An alternative to antibiotics is the use of lytic phages to eliminate bacterial infection [7]. The first reported use of phage therapy, prior to 1920, was by Felix d’Herelle, the co-discoverer of phage. He applied phages in the treatment of plague and cholera [7,8]. In the early 1920s, the treatment of patients with staphylococcal skin infections, where the phages were injected into and around surgically opened lesions, was published [9,10]. Yet despite these efforts and interest surrounding phage therapy, research in the area was abandoned in Western countries for the newly discovered and convenient antibiotics in the 1940s [11]. Work in phage therapy continued in former Eastern bloc countries and only recently has become more popular worldwide [12]. There are many benefits of using phage in therapy. Their host specificity leads to a targeted lysis of the bacteria involved in the infection and even some biofilms [13]. Further, they are auto “dosing” as their replication leads to an increased titre at the site of infection and they display single hit kinetics. Importantly, phages have low inherent toxicity, and are generally regarded as safe by the US Food and Drug Administration [13]. Additionally, phages will lyse antibiotic resistant strains and are less likely to bring about resistance [13,14]. From 2016, the National Institutes of Health (USA) have funded phage therapy research projects, with the view that these non-traditional therapies could provide strategies to combat anti-microbial resistance [15].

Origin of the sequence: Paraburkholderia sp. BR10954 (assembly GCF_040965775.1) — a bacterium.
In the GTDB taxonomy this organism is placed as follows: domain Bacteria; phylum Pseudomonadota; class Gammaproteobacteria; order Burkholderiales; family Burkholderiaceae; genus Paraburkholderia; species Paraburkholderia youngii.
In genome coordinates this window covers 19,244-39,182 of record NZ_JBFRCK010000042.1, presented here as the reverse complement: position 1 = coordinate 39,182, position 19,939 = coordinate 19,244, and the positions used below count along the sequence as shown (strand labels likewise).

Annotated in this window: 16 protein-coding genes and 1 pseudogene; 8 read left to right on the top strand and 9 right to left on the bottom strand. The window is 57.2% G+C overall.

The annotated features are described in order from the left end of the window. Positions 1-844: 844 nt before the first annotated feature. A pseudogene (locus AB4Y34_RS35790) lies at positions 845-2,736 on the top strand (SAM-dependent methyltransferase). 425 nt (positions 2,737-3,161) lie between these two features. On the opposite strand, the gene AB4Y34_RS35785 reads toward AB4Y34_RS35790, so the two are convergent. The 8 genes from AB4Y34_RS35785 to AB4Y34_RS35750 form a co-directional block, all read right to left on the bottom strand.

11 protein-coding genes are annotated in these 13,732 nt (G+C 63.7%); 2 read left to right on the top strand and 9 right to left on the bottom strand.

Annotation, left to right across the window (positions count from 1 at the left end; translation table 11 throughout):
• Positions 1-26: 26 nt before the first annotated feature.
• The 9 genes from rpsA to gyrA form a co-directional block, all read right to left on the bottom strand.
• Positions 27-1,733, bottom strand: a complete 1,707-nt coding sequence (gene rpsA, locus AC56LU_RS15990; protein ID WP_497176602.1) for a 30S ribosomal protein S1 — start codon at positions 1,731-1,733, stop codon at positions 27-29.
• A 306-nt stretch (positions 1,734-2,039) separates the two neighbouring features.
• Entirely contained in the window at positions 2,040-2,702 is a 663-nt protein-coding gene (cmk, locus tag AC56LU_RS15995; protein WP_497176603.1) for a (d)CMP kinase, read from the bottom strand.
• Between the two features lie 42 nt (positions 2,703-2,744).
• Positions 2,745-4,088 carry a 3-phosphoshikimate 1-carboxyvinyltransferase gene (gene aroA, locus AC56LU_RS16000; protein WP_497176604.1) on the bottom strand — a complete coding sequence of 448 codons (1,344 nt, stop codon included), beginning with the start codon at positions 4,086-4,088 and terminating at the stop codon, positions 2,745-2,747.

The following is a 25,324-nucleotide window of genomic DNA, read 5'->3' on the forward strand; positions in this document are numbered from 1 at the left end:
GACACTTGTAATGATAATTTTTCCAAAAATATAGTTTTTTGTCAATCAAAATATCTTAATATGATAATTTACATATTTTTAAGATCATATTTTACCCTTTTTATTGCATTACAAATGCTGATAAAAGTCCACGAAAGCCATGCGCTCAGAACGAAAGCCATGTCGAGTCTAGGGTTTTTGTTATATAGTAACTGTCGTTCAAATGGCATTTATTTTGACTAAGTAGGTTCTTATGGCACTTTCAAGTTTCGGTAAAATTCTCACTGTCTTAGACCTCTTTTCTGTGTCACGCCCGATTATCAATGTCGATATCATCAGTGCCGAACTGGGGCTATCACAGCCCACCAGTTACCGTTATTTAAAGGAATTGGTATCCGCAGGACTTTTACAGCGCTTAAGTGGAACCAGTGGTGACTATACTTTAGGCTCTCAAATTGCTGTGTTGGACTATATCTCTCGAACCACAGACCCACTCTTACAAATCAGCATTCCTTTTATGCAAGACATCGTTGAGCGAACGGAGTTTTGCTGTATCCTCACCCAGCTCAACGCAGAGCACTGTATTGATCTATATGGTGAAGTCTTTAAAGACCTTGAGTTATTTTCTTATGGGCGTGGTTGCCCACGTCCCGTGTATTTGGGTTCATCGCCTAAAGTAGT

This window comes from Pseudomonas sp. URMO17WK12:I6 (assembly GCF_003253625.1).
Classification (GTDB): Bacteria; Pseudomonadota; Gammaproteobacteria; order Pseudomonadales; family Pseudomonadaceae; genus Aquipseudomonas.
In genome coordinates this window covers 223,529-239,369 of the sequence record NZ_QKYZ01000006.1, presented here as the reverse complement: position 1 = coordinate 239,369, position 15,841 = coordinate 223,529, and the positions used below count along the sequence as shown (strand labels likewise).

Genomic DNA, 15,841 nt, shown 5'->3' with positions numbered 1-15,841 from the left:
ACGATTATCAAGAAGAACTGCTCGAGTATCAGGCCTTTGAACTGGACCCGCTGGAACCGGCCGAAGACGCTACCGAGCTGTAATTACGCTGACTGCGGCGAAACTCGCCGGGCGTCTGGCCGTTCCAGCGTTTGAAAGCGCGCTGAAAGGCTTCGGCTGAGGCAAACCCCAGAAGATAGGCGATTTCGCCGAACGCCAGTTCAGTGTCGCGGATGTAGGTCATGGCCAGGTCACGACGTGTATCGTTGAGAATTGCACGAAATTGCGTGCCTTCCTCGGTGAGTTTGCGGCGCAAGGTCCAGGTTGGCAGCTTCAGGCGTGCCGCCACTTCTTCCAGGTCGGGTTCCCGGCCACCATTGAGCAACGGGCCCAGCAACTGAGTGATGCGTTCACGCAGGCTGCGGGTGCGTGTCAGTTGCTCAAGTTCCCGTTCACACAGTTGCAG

As with pharmaceutical drug delivery, targeting phages to the site of infection remains a hurdle for efficient therapy [12]. There are specific issues that need to be considered when using phages for clinical purposes. For instance, phages are comparatively large biological entities that require structural integrity and viability for efficacy. This requirement poses additional challenges (as compared to delivery of antibiotics/antiseptics which are small chemical molecules) during the formulation process and storage, as well as in the design of protocols for efficacy testing. On the other hand, their ability to replicate results in increased levels at the site of infection, compared to the delivered concentration. This is in direct contrast to antibiotics administrated systemically, whose concentration at the site of infection is significantly less than that administered. Further, while topical antibiotics are usually not recommended because of the risk of resistance development [16], topical phage therapy can be desirable. As such, infection which previously required systemic antibiotic therapy such as skin, soft tissue and surgical site infection can be potentially treated with topical phage therapy. These novel strategies can also be investigated in applications such as topical surgical prophylaxis.